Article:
Custom Transformer Types

There are two types of custom transformers.

An embedded transformer is one that exists only in the workspace itself. Its definition is stored (embedded) inside the workspace file, and it is not available to any other workspace.

A linked transformer is one that exists outside of a workspace. Its definition is stored in its own file, and it is available to any other workspace, which references it through a link.

On a workspace canvas, embedded transformers are identified by their green color, while linked transformers are colored cyan:

First Officer Transformer says…
It's important to know that the transformer type can be changed inside the workspace. You can switch an embedded custom transformer from being embedded to being linked, and switch a linked custom transformer to being embedded.

Linked vs. Embedded Transformers

Both types of transformers can be used in an FME workspace, and there are various advantages and disadvantages to each type.

Embedded Transformers

Embedded transformers are perhaps easier to understand, need no external files, and their definition is embedded into the workspace. They are particularly useful for tidying a workspace but also work for employing advanced functionality like parallel processing.

However, sharing and re-use of content are not as simple with an embedded transformer. The custom transformer cannot easily be shared with other users, unless they are given a copy of the same workspace, and it is not easy to maintain a consistent definition among several users.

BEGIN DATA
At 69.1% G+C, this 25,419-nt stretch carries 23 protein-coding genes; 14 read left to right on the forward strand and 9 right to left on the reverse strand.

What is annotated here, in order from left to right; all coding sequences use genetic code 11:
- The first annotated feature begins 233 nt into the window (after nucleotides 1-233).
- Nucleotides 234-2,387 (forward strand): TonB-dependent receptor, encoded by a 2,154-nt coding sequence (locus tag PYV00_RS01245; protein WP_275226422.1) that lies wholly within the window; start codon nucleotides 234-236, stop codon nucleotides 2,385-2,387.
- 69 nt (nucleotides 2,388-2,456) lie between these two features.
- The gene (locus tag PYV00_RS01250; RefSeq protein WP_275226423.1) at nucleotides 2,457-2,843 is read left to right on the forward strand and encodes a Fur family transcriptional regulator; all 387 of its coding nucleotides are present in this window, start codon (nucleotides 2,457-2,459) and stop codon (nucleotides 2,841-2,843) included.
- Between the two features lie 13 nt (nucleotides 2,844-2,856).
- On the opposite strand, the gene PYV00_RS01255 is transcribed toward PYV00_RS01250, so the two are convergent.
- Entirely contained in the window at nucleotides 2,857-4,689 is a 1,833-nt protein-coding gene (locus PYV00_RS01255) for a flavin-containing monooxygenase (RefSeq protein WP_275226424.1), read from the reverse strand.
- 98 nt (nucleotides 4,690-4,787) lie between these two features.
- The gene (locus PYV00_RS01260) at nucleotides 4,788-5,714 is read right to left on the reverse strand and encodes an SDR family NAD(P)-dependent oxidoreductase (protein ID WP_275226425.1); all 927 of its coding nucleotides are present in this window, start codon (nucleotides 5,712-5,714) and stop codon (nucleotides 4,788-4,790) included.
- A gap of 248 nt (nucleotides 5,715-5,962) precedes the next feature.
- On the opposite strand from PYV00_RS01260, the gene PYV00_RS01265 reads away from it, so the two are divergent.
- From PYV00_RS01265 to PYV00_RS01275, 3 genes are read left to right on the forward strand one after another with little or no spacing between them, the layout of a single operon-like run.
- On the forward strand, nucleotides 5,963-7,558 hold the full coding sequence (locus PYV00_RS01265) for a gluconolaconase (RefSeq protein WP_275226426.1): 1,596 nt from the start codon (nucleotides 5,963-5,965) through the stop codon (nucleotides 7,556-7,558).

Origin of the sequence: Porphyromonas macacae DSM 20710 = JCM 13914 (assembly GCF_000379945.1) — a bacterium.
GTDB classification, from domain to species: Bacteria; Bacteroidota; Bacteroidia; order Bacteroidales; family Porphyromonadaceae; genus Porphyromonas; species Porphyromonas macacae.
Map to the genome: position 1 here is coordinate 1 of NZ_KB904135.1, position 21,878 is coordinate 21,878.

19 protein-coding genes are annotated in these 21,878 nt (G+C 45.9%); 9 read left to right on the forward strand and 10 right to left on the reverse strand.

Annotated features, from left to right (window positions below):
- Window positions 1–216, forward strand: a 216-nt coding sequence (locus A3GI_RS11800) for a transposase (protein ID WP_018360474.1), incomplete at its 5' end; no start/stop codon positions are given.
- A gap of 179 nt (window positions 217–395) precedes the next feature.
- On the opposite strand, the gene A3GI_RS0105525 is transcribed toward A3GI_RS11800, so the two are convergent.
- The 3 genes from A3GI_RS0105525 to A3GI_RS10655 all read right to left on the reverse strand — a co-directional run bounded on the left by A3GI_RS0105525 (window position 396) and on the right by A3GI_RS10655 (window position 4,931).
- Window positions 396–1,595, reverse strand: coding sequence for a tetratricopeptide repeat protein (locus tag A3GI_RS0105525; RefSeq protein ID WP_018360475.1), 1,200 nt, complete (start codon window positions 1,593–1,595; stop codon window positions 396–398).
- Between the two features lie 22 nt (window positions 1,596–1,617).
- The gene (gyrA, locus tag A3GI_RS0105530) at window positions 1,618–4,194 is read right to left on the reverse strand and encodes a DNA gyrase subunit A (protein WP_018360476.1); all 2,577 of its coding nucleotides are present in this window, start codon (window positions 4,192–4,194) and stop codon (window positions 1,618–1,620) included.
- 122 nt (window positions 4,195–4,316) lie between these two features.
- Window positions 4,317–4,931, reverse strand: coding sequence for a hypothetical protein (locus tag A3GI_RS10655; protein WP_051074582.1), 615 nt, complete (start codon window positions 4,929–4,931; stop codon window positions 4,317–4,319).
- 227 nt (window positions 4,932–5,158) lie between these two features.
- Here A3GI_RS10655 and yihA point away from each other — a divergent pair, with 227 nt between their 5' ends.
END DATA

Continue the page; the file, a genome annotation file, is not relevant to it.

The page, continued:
Linked Transformers

Linked transformers are perhaps a little harder to understand and manage. They exist as a file (.fmx) outside of the workspace, which is less convenient, and when used to employ advanced functionality such as loops they can be more complex.

However, a linked custom transformer is a little easier to edit (you open the .fmx file rather than the .fmw file) and is much easier to share among users. Not only can the file be given to any FME author to use, but any number of authors can actually point their FME to the same custom transformer file.

Sharing the same file is useful because any changes made to the definition are automatically propagated to all workspaces that use it.

First Officer Transformer says…
Like embedded transformers, linked transformers also show up in the transformer gallery and Quick Add dialog. Also notice that they have a special icon to signify that you are about to use a linked version, rather than the embedded:

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